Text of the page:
A recent meeting with the Local Emergency Planning Committee (LEPC) in Garden Valley gave insight to the emergency planning needed as a result of the Pioneer Fire. That fire devastated over 188,000 acres in Boise County. Though the fire is nearing containment as the weather changes, the aftermath is what emergency personnel are looking at.
Brian Anderson from the Burned Area Emergency Rehabilitation Team (BAER) spoke about the impacts of the Pioneer Fire. A big concern is the effect on the watersheds due to erosion, particularly in Lowman and Garden Valley. Wildfire burn scars can be at increased risk for five years after an area has burned. Moisture can send debris down, plugging roads and waterways. Log jams can cause flooding.
Many Lowman residents are at risk because of homes close to the Southfork River. Rock Creek and Clear Creek drainages are included as high risk areas with homes. Flash floods can happen very fast with little advance warning. Homes along parts of the Southfork in Garden Valley, along with Mills Mountain and Project Patch are also in a flood plain. Jon Delvalle, Garden Valley Fire Protection District Chief expressed concern for these areas should a flood occur. Brandon Hobbs of the Idaho Silver Jackets reminds people to check their insurance plans in the event of a flood.
Post-fire effects to water quality and bull trout, a listed species under the Endangered Species Act, will be under assessment by the BAER Team. Reducing the potential for new noxious weed infestations and minimizing the spread of existing infestations will be planned.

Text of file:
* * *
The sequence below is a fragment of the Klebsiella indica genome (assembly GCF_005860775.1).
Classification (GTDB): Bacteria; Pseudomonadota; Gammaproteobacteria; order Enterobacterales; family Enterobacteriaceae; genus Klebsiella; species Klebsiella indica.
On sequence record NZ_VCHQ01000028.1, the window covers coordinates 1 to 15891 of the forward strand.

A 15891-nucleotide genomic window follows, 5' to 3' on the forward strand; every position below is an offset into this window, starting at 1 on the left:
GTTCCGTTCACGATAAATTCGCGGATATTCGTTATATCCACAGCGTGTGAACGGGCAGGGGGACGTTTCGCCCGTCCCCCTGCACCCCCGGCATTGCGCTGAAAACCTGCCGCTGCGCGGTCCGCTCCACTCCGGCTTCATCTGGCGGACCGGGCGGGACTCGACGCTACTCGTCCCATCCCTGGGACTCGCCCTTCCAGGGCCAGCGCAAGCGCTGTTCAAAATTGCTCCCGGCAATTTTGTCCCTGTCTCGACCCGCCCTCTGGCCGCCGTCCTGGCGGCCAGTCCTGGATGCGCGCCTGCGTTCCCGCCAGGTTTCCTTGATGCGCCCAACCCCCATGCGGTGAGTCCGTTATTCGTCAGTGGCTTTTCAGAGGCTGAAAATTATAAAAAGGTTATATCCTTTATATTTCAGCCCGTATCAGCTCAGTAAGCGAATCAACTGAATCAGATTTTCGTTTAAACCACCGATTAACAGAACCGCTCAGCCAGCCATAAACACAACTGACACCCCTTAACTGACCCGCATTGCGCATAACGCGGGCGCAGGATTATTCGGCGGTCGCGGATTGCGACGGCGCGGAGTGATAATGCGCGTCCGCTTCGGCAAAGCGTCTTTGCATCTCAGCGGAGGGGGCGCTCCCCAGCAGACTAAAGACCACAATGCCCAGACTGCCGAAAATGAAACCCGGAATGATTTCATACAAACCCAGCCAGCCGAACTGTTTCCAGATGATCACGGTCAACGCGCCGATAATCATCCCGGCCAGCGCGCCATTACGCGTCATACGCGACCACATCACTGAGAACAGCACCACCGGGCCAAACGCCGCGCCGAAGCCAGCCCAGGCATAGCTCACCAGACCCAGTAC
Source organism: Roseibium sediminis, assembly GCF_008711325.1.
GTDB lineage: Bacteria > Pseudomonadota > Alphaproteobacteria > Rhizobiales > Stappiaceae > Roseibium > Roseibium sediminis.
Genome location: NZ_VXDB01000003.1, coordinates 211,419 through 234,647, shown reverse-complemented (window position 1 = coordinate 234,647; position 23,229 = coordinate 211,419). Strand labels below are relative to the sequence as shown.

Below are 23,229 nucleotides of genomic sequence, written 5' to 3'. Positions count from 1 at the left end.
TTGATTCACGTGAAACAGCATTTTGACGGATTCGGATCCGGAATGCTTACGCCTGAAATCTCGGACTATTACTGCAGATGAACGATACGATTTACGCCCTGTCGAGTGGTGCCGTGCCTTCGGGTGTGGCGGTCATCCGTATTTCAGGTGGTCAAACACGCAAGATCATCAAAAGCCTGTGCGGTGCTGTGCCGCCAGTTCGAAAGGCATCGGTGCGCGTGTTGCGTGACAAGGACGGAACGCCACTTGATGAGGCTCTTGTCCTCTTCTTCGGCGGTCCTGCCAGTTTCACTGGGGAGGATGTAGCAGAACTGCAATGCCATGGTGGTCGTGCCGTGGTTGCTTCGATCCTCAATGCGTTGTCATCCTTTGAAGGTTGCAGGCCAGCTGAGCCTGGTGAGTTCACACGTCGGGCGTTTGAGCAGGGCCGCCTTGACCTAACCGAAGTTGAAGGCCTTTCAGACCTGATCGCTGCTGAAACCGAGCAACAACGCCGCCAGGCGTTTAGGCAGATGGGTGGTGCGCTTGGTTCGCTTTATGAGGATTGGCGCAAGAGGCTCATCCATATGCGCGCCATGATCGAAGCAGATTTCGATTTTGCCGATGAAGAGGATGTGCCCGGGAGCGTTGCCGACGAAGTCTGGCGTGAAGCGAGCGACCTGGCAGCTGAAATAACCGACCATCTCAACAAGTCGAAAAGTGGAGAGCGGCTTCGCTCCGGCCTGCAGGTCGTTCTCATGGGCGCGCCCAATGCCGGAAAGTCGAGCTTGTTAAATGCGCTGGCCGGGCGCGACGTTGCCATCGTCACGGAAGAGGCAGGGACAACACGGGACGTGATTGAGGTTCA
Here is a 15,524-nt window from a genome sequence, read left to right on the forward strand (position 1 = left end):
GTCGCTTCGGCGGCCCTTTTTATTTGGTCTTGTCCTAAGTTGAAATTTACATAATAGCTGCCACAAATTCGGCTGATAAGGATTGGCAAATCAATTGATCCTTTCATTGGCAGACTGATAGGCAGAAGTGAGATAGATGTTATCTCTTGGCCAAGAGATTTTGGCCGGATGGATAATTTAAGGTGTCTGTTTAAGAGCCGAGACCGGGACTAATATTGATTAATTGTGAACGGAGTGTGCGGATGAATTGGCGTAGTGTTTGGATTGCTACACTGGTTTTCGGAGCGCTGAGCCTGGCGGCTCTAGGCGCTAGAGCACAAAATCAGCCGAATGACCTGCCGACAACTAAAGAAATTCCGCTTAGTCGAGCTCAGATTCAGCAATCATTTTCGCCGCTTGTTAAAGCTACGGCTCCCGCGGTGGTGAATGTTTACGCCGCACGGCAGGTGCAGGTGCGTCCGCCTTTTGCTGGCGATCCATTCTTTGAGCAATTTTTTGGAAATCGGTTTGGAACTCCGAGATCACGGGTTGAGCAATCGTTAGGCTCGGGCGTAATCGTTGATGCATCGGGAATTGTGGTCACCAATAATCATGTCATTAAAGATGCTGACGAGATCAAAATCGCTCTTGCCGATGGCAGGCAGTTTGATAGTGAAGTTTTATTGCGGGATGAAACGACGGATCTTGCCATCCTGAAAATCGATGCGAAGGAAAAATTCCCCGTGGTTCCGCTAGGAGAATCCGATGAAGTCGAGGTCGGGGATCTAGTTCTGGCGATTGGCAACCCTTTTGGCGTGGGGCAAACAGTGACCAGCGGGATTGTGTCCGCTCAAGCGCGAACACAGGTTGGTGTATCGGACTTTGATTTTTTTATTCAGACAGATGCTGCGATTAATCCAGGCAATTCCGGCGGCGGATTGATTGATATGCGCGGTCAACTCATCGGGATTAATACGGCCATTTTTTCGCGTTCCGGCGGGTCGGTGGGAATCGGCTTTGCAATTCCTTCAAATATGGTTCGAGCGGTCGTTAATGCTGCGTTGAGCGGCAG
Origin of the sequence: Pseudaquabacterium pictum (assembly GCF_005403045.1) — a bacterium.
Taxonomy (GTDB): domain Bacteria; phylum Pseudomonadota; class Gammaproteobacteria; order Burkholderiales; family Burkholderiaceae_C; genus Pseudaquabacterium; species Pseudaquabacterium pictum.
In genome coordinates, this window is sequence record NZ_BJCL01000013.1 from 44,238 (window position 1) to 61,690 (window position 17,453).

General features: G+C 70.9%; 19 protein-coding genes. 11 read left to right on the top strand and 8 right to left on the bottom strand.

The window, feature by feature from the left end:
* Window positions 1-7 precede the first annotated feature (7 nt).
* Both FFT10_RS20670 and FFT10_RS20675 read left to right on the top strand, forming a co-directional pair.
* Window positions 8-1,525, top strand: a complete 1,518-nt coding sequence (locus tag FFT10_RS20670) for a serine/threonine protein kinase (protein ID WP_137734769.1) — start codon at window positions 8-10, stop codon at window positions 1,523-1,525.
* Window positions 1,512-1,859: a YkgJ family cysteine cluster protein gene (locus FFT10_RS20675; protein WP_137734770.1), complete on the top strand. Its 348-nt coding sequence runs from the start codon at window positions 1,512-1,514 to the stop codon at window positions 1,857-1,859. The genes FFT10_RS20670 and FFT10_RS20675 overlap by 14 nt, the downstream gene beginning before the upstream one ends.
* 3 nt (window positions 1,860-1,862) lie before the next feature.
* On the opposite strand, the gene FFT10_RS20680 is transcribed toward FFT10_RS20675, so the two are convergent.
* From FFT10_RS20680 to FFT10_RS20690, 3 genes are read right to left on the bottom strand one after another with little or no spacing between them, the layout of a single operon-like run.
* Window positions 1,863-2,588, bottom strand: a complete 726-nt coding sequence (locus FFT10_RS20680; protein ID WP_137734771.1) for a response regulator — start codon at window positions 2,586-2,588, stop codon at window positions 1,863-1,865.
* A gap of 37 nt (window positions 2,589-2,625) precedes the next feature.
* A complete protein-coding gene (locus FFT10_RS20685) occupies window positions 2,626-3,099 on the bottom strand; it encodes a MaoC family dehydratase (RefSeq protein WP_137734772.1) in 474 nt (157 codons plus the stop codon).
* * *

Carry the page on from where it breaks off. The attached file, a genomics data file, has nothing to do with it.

Planning safety strategies will keep disasters lessened through mitigation and response planning. Some of the ways BAER and LEPC will be staying ahead of the “potential disasters” is to continue road and trail reconstruction. At risk areas where debris can travel down mountain slopes will use aerial and ground based mulching. Some culverts need to be removed or upsized.
Visitors need to prepare for changing conditions. “The safety of visitors and our employees is a priority and putting emergency stabilization projects in place is the first step in addressing this risk,” said Cecilia Seesholtz, Boise National Forest Supervisor. The BAER Team identifies those risks and works along with the LEPC and emergency agencies to devise plans. In the case of roads being cutoff or lengthy power outages, all agencies agreed that further planning will be needed.
John Roberts, Emergency Management Director, expressed that “we need to plan for a worst case scenario.” Communication through news and local radio are deemed important to keep information going, according to Roberts. Placing of hazard warning signs will inform forest visitors and motorists of potential dangers. Delvalle would like to see reader boards utilized when there are live emergency situations happening. These forms of communication can help reduce the risk to human life
Troy Lindquist of the National Weather Service reminded everyone that they are not saying “these emergencies will occur but that they could potentially occur.” Their job at the NWS is to watch for potential storms and hazardous weather situations, thereby giving emergency responders time to plan.
The BAER Team is made up of hydrologists, geologists, soil scientists, road engineers, botanists, wildlife and fisheries biologists, archeologists, geographic information specialists, and silviculturists (forestry specialists). Prescribed strategies are applied from their detailed analyses to reduce potential damage on National Forest System lands before the first major storms. Approved treatments must be completed within one year.
Written by Janet Juroch- BCC Staff